State of Firefox for Android – Chris Lord, Gian-Carlo Pascutto

This is the same presentation as last year, with “todo” replaced by “done”.

Home page (when you start the app) is designed to follow the Android style guidelines, with tabs for things like “recent” and “bookmarks”.

Private browsing is per tab, and indicated by making it black.

The tab bar has thumbnails. On a phone, they are organized vertically and use more space (almost the entire screen).

Firefox bundles a font that works well on small screens (ClearSans and Charill). In reader mode, you can switch between Serif and Sans.

Firefox Marketplace is integrated to download webapps, which are installed on your home screen.

WebRTC is integrated; it’s difficult to make it work well on all Android versions. Also rotating the camera turns out to be a problem.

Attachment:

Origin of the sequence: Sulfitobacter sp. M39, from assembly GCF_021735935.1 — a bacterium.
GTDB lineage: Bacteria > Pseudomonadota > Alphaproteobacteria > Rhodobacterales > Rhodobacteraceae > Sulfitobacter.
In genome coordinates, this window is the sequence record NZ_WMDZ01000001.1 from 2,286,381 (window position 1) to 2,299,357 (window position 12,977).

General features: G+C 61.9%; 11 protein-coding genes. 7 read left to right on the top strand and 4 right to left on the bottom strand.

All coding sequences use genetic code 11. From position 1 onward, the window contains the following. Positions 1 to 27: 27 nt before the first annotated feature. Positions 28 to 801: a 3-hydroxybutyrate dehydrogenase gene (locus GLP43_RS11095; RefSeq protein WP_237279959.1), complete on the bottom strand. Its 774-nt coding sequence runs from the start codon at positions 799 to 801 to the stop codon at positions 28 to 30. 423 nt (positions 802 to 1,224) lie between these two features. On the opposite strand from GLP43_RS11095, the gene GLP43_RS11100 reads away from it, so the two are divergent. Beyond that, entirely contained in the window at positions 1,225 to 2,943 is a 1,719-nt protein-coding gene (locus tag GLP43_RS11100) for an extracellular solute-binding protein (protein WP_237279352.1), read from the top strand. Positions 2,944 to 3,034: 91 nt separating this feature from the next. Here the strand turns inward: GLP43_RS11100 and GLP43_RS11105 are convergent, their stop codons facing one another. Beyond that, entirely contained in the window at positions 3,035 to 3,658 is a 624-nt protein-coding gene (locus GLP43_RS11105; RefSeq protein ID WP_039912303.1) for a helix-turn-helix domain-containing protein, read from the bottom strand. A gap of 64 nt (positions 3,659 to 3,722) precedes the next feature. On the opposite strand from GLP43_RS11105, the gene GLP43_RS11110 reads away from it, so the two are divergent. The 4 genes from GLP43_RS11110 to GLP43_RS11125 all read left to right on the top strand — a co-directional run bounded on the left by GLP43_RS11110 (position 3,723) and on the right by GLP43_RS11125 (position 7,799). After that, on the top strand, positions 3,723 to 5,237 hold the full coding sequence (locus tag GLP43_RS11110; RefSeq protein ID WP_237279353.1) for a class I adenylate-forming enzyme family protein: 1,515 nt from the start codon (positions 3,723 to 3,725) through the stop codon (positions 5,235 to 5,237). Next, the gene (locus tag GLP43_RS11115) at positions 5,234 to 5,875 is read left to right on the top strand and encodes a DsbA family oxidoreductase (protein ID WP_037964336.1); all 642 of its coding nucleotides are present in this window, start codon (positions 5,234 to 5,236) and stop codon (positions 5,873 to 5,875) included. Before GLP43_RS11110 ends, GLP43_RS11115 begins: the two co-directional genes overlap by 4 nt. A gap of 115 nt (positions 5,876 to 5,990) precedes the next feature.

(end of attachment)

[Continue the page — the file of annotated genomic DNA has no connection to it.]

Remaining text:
Extensions to WebAPIs have not been done: gamepad because of lack of interest, Telephony because it would require scary permissions, push notifications because the specs are not clear enough yet.

<canvas> is optimised for games on the web.

Low precision rendering makes it possible to reduce rendering resolution to increase rendering speed. This is especially important on low-end devices, so when you scroll quickly it doesn’t stall or show a blank screen.

The mobile Firefox doesn’t support XUL for UI like on the PC, so none of the add-ons work. There is work in progress to allow Java-based add-ons, but that really doesn’t work well yet.

Guest browsing: allows you to give your tablet to someone else without them getting access to all your history etc.

Gecko is now cleanly separated from the UI (again), so it is possible to make other browsers base don Gecko, e.g. Kinderfox (focused at children).


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